Living without a phone to help children who live without clean water

Many teenagers would consider their cell phone something they could not live without. Yet there are 783 million people in the world living without something much more vital than a cell phone: clean water.

During the month of March, the CVHS UNICEF club joined the UNICEF Tap Project and put down their smart phones to donate water to children who need it.

“The fact that people don’t have access to safe, clean water isn’t just inconvenient, it’s lethal,” said club president Mariam Noorulhuda.

To participate in the project, club members went on the UNICEF Tap Project website and put their phones down, while the web site counted how long they went before picking their phone back up again. For every 15 minutes without using their phones, a day of water would be donated to children in need.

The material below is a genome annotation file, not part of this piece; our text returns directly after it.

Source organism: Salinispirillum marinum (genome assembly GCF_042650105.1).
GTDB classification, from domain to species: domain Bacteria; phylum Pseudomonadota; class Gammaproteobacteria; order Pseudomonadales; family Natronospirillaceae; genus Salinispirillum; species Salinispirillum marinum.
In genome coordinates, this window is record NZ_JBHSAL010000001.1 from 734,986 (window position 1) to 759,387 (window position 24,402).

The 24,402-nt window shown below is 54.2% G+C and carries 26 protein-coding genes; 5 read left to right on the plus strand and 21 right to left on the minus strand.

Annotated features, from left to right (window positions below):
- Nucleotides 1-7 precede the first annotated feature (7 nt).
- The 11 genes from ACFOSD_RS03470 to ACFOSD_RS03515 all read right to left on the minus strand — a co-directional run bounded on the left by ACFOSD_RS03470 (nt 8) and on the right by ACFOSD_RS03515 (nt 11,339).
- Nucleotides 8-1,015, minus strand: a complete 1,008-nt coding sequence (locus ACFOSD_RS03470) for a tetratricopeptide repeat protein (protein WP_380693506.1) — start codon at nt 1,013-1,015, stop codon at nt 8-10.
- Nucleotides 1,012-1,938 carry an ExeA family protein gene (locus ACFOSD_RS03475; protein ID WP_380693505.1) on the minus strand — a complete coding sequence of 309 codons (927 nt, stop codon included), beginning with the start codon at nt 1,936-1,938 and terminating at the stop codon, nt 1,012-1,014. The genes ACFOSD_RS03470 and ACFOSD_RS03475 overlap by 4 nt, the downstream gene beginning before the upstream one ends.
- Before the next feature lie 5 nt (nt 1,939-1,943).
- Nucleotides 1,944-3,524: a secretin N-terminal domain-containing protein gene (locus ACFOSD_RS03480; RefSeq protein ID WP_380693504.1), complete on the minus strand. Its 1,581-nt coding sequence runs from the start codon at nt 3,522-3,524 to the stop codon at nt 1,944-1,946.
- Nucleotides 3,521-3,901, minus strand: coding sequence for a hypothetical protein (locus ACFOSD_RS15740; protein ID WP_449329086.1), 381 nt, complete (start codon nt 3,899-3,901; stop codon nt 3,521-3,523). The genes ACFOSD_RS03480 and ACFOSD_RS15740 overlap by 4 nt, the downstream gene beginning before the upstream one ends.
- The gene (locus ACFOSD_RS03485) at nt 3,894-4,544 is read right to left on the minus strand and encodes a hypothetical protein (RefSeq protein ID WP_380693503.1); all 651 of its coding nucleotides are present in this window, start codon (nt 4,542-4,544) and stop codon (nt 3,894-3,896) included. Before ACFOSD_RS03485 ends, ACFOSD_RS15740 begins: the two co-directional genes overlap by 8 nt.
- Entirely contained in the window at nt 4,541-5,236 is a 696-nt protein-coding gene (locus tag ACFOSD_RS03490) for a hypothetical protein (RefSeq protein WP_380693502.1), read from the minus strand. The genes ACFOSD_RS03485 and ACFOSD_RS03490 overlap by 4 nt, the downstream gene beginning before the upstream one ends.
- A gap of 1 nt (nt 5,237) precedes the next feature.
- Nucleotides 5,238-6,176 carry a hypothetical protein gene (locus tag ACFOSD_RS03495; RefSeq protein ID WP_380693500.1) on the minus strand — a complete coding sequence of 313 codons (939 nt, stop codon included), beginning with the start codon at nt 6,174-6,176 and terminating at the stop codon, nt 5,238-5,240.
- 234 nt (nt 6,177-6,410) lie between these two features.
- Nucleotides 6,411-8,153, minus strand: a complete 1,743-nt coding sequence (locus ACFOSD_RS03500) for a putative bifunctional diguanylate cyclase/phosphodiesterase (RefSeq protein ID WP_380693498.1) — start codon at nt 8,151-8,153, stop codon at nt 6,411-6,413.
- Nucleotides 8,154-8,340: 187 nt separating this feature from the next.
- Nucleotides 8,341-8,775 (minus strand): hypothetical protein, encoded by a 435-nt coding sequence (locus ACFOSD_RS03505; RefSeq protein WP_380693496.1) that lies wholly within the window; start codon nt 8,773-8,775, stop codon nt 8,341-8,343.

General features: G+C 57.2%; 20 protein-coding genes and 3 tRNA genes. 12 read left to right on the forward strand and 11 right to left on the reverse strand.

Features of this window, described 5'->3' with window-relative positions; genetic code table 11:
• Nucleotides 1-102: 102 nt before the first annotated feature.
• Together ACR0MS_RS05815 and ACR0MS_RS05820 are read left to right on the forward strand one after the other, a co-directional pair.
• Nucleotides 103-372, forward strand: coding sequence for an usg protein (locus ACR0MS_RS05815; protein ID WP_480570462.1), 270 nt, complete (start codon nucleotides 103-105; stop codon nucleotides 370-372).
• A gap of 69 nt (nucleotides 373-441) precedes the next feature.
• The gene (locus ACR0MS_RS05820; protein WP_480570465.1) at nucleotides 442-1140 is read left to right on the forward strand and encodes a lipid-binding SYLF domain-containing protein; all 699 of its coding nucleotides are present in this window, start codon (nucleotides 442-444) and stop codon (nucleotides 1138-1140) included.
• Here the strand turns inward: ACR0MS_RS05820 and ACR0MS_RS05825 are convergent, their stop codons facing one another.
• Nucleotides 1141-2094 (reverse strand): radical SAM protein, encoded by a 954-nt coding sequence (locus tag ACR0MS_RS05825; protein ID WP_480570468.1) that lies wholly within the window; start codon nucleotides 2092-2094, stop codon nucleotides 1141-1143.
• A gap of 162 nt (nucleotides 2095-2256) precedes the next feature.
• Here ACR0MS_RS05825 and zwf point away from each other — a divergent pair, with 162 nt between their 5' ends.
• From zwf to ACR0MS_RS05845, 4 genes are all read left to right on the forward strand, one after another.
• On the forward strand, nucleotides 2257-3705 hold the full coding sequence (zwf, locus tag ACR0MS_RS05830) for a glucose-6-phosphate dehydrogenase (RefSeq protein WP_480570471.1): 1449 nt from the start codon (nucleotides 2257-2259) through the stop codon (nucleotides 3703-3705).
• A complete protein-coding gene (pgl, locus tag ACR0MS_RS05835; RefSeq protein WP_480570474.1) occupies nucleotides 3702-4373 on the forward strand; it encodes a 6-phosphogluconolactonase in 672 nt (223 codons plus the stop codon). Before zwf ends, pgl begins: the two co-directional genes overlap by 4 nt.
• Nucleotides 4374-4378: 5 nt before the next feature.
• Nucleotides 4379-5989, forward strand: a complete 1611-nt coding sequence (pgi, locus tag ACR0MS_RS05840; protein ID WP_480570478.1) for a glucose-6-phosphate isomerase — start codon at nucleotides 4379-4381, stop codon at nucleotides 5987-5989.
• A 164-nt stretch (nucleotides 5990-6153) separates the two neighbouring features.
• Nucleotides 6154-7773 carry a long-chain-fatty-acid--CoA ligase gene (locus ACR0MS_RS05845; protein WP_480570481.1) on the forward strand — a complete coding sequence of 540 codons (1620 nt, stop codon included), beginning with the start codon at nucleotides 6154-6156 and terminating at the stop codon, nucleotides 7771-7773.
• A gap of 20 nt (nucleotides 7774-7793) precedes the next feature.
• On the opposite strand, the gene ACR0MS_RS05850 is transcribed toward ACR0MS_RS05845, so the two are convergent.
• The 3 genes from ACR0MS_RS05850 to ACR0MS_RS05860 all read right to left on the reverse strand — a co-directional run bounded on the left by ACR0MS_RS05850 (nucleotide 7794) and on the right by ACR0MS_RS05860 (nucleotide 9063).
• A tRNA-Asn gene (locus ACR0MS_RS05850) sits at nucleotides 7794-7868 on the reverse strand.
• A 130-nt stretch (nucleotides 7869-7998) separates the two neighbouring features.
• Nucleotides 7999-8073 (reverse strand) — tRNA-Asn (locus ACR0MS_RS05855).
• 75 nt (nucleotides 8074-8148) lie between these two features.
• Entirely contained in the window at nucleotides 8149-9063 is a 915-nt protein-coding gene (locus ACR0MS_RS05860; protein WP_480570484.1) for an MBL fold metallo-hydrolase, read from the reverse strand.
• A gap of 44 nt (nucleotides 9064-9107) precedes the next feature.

So far, the entire club has gone a total of 258 hours without using their phone, which equals to 1,032 days of clean water to children in third world countries.
Sophomore Yongen Chen holds the club record for the most total time she spent without her phone, 127 hours.
“Many people in the world don’t have access to clean water, so I was glad that I was given the opportunity to give back,” she said.
Chen also found it was pretty easy to go without her phone when she is contributing to help third world country children. Club member Lotan Yeung, who has the second best time of 95 hours, also realized that fundraising for a powerful cause didn’t have to be difficult.
“It’s great to be able to donate water so easily to third world countries!” Yeung said.
Not just UNICEF club members can participate in the Tap Project. Anyone can take the challenge by going to on their phones and see how many days of clean water they can contribute for children around the world.
“Our club has unlocked 1,032 days of clean water and I am so proud that we have saved countless lives,” said Noorulhuda.
Though many people find that their life revolves around their smart phone, putting it down for just 15 minutes can give a kid who is in need of vital essentials another day to live.

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